But wait—there must already be an npm library for this, right? It is the React world after all. Frankly, I couldn’t find any. When I first stumbled upon this problem, I was amazed by the lack of options or existing solutions. I found one unanswered StackOverflow question (now hopefully answered by this post) and this library which does only half the job—it downloads the settings from a URL but leaves it up to the user to determine how to incorporate them into the application.
Finally, I found this article, which has been a great help. It inspired the solutions I am presenting.
So, let’s break it down.
The idea from the article above is to dynamically fetch a script stored in public/config.js that contains the config variables definition.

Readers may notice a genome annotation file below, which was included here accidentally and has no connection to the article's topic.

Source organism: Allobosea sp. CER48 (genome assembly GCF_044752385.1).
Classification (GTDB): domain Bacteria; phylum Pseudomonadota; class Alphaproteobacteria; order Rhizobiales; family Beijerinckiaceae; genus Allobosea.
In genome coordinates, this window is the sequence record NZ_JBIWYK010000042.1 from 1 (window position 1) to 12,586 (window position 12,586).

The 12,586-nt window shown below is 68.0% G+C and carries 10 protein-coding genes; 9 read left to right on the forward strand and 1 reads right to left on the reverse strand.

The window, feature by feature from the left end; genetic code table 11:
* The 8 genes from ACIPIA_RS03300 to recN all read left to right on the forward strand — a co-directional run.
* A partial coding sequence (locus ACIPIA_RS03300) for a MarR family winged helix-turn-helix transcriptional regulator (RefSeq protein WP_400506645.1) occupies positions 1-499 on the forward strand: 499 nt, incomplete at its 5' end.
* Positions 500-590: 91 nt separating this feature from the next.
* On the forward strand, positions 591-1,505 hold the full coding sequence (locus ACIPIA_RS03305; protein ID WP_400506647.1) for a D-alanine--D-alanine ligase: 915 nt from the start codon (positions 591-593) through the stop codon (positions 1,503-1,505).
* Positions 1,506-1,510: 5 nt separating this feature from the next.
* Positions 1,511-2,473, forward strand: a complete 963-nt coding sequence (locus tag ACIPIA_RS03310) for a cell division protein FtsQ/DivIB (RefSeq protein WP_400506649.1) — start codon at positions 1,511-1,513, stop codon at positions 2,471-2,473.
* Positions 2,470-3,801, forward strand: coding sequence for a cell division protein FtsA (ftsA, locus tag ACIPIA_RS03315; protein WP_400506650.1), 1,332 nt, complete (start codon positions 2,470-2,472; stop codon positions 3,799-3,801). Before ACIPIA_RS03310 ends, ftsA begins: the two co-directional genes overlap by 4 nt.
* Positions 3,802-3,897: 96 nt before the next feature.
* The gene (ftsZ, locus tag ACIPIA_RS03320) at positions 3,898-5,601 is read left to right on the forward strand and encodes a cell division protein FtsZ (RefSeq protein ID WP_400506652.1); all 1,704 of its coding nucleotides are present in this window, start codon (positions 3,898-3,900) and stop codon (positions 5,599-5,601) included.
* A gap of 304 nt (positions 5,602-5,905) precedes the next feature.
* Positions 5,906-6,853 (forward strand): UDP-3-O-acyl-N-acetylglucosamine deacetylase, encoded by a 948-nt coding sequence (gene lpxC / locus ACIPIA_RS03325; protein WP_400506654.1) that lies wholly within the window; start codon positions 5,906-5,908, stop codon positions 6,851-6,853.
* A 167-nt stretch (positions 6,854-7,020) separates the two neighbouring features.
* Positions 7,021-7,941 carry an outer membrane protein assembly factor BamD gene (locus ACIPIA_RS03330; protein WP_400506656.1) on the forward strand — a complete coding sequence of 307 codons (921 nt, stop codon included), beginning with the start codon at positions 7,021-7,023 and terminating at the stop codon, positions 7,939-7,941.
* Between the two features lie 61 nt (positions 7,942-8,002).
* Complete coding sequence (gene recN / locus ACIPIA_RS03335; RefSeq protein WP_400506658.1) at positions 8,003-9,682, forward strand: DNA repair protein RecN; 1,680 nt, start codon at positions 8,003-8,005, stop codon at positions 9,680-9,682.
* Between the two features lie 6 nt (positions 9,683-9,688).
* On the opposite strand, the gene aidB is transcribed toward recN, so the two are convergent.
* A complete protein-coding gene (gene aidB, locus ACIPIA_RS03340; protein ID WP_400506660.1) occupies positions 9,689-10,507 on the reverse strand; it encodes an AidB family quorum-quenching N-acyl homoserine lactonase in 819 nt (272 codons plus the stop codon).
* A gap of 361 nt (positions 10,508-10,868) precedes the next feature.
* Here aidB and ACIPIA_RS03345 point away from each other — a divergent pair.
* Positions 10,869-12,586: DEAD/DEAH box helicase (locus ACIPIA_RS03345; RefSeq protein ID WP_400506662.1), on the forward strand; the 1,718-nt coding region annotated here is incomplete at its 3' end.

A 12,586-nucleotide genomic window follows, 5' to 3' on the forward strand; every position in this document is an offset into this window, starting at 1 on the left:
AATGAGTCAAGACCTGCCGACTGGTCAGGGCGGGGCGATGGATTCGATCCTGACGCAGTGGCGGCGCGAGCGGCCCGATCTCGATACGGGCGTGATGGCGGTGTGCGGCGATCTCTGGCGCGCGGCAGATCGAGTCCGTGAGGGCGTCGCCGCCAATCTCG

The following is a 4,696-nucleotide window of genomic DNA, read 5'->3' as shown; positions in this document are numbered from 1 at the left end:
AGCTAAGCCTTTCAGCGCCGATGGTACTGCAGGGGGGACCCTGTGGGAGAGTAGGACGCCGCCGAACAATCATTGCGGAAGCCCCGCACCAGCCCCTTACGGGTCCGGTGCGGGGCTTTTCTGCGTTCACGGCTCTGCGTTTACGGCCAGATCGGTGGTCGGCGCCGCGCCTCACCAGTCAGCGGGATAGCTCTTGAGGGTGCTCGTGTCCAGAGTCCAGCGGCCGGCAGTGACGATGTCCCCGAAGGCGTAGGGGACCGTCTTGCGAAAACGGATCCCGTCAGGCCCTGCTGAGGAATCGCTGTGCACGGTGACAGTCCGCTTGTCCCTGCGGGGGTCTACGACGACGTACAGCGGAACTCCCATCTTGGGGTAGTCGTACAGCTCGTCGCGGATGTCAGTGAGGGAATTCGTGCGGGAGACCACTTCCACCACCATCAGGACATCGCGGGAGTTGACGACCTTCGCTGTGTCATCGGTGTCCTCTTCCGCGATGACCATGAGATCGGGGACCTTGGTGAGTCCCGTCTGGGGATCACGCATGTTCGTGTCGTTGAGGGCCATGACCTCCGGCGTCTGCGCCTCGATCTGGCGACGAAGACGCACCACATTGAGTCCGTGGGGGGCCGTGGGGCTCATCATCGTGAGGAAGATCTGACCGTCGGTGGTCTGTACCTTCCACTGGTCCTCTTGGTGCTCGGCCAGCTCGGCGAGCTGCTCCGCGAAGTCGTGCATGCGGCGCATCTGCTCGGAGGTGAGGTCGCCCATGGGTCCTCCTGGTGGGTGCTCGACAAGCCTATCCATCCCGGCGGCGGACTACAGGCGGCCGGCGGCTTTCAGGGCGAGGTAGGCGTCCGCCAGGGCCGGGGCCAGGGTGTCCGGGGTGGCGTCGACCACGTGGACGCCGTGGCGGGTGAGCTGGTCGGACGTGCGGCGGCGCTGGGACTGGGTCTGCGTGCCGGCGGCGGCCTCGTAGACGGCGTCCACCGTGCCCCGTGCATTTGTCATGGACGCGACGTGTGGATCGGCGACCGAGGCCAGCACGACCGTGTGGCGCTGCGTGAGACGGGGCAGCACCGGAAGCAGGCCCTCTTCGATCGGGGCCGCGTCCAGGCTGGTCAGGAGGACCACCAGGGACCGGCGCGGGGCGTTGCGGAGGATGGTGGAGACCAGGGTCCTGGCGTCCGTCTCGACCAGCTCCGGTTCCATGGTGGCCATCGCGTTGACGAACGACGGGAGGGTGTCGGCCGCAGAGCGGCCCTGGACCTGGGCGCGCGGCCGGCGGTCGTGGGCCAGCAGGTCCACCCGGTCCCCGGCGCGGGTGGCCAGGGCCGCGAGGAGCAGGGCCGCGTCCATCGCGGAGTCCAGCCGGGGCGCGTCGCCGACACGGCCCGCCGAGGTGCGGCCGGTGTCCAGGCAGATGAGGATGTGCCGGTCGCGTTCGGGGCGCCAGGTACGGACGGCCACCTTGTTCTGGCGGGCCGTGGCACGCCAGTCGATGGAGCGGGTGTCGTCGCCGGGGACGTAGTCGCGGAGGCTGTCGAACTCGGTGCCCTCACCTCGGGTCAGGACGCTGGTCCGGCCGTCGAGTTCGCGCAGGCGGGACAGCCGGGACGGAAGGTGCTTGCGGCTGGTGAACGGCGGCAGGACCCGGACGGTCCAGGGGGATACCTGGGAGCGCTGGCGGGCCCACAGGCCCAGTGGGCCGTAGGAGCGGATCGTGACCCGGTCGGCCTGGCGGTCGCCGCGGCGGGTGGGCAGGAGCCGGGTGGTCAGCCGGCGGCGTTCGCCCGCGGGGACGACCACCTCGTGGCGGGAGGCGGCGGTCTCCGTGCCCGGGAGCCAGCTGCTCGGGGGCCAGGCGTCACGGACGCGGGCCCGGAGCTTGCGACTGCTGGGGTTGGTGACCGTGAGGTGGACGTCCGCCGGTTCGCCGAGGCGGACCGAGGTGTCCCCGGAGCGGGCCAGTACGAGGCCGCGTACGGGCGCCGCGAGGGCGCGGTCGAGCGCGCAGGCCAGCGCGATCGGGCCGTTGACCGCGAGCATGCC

It works and is very easy to implement, but there are two pitfalls.
- It is not type-safe (and cannot be, since browsers don’t support TypeScript), and TypeScript will complain about this.
The first solution uses a global config object. The second solution utilizes React context. The basic idea is the same for both: before rendering the application, fetch the config.json file and load the values from it. Only after the data has been fetched should you render the application and use the configuration values.
The first step is the same for both solutions: create config.json in the public folder and add it to .gitignore. This will serve as the injectable configuration.
The global config object solution
If you don’t care about the steps leading to the solution, jump right to Full Codebase.